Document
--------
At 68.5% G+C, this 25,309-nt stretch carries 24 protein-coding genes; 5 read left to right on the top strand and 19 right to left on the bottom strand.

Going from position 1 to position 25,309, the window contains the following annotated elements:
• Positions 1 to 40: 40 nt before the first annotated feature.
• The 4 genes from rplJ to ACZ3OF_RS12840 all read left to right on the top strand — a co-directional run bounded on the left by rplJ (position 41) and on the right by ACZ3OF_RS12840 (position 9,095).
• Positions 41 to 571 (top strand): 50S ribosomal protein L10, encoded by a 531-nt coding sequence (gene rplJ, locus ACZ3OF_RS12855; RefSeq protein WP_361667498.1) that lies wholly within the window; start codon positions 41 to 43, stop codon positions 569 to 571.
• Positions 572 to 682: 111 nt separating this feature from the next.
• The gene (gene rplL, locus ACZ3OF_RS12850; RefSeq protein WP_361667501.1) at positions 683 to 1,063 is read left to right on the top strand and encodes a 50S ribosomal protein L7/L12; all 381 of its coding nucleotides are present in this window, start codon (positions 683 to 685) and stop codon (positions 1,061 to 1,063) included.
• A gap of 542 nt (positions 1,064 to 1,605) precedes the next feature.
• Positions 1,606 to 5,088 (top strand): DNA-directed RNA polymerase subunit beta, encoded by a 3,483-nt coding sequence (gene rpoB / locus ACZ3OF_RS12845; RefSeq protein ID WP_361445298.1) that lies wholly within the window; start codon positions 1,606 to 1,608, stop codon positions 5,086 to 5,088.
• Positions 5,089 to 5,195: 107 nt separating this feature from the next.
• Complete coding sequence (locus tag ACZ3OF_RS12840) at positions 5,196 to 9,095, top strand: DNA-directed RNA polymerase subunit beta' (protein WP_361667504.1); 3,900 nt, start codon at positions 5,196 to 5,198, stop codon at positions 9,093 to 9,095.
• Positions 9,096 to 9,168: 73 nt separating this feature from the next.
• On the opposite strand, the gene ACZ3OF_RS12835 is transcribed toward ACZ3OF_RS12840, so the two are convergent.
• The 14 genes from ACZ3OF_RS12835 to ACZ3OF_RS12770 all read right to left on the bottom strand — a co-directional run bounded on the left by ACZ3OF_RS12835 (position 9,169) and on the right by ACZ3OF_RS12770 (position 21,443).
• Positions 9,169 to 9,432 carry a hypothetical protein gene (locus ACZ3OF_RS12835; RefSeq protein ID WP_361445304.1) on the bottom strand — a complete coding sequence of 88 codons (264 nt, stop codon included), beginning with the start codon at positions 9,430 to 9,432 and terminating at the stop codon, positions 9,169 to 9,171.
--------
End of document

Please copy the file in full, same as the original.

At 68.5% G+C, this 25,309-nt stretch carries 24 protein-coding genes; 5 read left to right on the top strand and 19 right to left on the bottom strand.

Going from position 1 to position 25,309, the window contains the following annotated elements:
• Positions 1 to 40: 40 nt before the first annotated feature.
• The 4 genes from rplJ to ACZ3OF_RS12840 all read left to right on the top strand — a co-directional run bounded on the left by rplJ (position 41) and on the right by ACZ3OF_RS12840 (position 9,095).
• Positions 41 to 571 (top strand): 50S ribosomal protein L10, encoded by a 531-nt coding sequence (gene rplJ, locus ACZ3OF_RS12855; RefSeq protein WP_361667498.1) that lies wholly within the window; start codon positions 41 to 43, stop codon positions 569 to 571.
• Positions 572 to 682: 111 nt separating this feature from the next.
• The gene (gene rplL, locus ACZ3OF_RS12850; RefSeq protein WP_361667501.1) at positions 683 to 1,063 is read left to right on the top strand and encodes a 50S ribosomal protein L7/L12; all 381 of its coding nucleotides are present in this window, start codon (positions 683 to 685) and stop codon (positions 1,061 to 1,063) included.
• A gap of 542 nt (positions 1,064 to 1,605) precedes the next feature.
• Positions 1,606 to 5,088 (top strand): DNA-directed RNA polymerase subunit beta, encoded by a 3,483-nt coding sequence (gene rpoB / locus ACZ3OF_RS12845; RefSeq protein ID WP_361445298.1) that lies wholly within the window; start codon positions 1,606 to 1,608, stop codon positions 5,086 to 5,088.
• Positions 5,089 to 5,195: 107 nt separating this feature from the next.
• Complete coding sequence (locus tag ACZ3OF_RS12840) at positions 5,196 to 9,095, top strand: DNA-directed RNA polymerase subunit beta' (protein WP_361667504.1); 3,900 nt, start codon at positions 5,196 to 5,198, stop codon at positions 9,093 to 9,095.
• Positions 9,096 to 9,168: 73 nt separating this feature from the next.
• On the opposite strand, the gene ACZ3OF_RS12835 is transcribed toward ACZ3OF_RS12840, so the two are convergent.
• The 14 genes from ACZ3OF_RS12835 to ACZ3OF_RS12770 all read right to left on the bottom strand — a co-directional run bounded on the left by ACZ3OF_RS12835 (position 9,169) and on the right by ACZ3OF_RS12770 (position 21,443).
• Positions 9,169 to 9,432 carry a hypothetical protein gene (locus ACZ3OF_RS12835; RefSeq protein ID WP_361445304.1) on the bottom strand — a complete coding sequence of 88 codons (264 nt, stop codon included), beginning with the start codon at positions 9,430 to 9,432 and terminating at the stop codon, positions 9,169 to 9,171.